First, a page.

To Mrs. Lyon
On Steamer McClellan, New Madrid, Sat., April 19, 1862.—We take it for granted that we are going up to help fight another great battle, and, as I firmly believe, achieve a great victory. If we are victorious there it opens the road to Memphis, secures the opening of the Mississippi with but little more fighting, and virtually ends the war in the West.
When Chase and I were making speeches at flag raisings last spring, we told the ladies they must give up fathers and sons, husbands, lovers and brothers to their country, although it might wring the heartstrings to breaking. You have made this sacrifice with thousands of others. Let it be a cheerful sacrifice on your part. Believe, as I do, that I shall in due time return safely to you and our beloved children, and console yourself for my absence with the thought that never were men called from kindred, homes and friends, to hardships, privations, dangers and death, in a more sacred cause.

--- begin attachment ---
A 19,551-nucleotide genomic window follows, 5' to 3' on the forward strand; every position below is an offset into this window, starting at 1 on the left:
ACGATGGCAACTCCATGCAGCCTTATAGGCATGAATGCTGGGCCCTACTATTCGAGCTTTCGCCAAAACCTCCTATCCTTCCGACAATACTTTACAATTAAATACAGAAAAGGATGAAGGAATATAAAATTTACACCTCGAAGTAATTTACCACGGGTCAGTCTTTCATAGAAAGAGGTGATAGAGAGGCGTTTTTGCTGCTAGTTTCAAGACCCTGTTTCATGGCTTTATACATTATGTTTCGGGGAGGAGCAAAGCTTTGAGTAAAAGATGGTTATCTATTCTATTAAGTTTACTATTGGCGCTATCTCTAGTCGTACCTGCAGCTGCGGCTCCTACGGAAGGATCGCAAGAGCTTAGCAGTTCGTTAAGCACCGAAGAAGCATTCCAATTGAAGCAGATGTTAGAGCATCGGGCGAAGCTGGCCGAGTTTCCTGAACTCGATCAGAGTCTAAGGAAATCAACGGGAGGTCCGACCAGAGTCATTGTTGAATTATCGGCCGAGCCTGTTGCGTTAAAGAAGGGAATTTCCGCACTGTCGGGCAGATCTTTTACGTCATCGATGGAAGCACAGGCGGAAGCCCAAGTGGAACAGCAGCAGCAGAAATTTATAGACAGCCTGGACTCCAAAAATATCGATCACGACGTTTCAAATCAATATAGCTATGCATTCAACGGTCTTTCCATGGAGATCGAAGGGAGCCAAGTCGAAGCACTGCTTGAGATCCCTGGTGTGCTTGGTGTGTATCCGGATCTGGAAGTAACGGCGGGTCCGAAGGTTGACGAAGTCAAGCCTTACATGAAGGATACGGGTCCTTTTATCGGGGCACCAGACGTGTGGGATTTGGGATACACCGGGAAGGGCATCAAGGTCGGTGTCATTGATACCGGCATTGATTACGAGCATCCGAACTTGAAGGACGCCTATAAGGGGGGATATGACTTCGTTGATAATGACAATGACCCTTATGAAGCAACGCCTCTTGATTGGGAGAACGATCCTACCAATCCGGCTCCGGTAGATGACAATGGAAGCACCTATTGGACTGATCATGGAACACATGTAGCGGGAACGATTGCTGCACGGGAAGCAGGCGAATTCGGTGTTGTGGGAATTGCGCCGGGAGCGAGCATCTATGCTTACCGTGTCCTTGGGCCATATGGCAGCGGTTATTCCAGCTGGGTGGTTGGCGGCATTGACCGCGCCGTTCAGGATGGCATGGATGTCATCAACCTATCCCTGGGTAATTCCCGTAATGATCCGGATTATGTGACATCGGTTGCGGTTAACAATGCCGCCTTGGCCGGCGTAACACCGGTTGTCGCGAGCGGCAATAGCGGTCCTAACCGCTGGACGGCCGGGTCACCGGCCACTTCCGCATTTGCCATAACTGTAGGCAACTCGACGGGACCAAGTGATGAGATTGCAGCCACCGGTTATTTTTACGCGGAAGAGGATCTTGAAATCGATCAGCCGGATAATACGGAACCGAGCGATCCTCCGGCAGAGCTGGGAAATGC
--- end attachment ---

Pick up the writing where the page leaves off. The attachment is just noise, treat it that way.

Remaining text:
I am cheerful all the time, and it is the result of an ever-present, undoubting conviction that I am precisely where I ought to be. My greatest happiness consists in doing my duty and indulging in fond anticipations of the time when, the war being over, the Government restored, and our work well and faithfully done, I shall return to you and our sweet babes, and I will feel I am in Eden. God bless you and help you to bear your part of the weary burden that this war throws upon you with the unfailing courage of a Spartan matron, dreading more than his death the failing of your loved one to do his duty.